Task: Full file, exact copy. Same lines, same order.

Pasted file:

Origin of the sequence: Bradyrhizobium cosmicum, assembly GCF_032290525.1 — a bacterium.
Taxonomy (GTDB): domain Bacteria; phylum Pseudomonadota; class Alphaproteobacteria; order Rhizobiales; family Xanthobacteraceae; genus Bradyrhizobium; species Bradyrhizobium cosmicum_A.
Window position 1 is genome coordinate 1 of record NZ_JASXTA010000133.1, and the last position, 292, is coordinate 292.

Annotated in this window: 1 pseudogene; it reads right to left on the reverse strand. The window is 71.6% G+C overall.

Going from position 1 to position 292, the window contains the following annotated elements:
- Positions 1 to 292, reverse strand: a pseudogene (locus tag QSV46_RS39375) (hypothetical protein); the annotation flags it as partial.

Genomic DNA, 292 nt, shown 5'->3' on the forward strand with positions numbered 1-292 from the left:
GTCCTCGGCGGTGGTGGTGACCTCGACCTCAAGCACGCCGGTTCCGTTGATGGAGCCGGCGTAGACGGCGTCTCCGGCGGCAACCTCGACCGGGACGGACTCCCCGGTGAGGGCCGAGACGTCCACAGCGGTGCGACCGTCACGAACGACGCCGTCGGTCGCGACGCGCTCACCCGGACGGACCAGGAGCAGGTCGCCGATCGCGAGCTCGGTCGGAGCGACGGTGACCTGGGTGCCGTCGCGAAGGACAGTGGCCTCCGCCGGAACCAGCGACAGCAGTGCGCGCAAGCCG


Origin of the sequence: Bradyrhizobium cosmicum, assembly GCF_032290525.1 — a bacterium.
Taxonomy (GTDB): domain Bacteria; phylum Pseudomonadota; class Alphaproteobacteria; order Rhizobiales; family Xanthobacteraceae; genus Bradyrhizobium; species Bradyrhizobium cosmicum_A.
Window position 1 is genome coordinate 1 of record NZ_JASXTA010000133.1, and the last position, 292, is coordinate 292.

Annotated in this window: 1 pseudogene; it reads right to left on the reverse strand. The window is 71.6% G+C overall.

Going from position 1 to position 292, the window contains the following annotated elements:
- Positions 1 to 292, reverse strand: a pseudogene (locus tag QSV46_RS39375) (hypothetical protein); the annotation flags it as partial.

Genomic DNA, 292 nt, shown 5'->3' on the forward strand with positions numbered 1-292 from the left:
GTCCTCGGCGGTGGTGGTGACCTCGACCTCAAGCACGCCGGTTCCGTTGATGGAGCCGGCGTAGACGGCGTCTCCGGCGGCAACCTCGACCGGGACGGACTCCCCGGTGAGGGCCGAGACGTCCACAGCGGTGCGACCGTCACGAACGACGCCGTCGGTCGCGACGCGCTCACCCGGACGGACCAGGAGCAGGTCGCCGATCGCGAGCTCGGTCGGAGCGACGGTGACCTGGGTGCCGTCGCGAAGGACAGTGGCCTCCGCCGGAACCAGCGACAGCAGTGCGCGCAAGCCG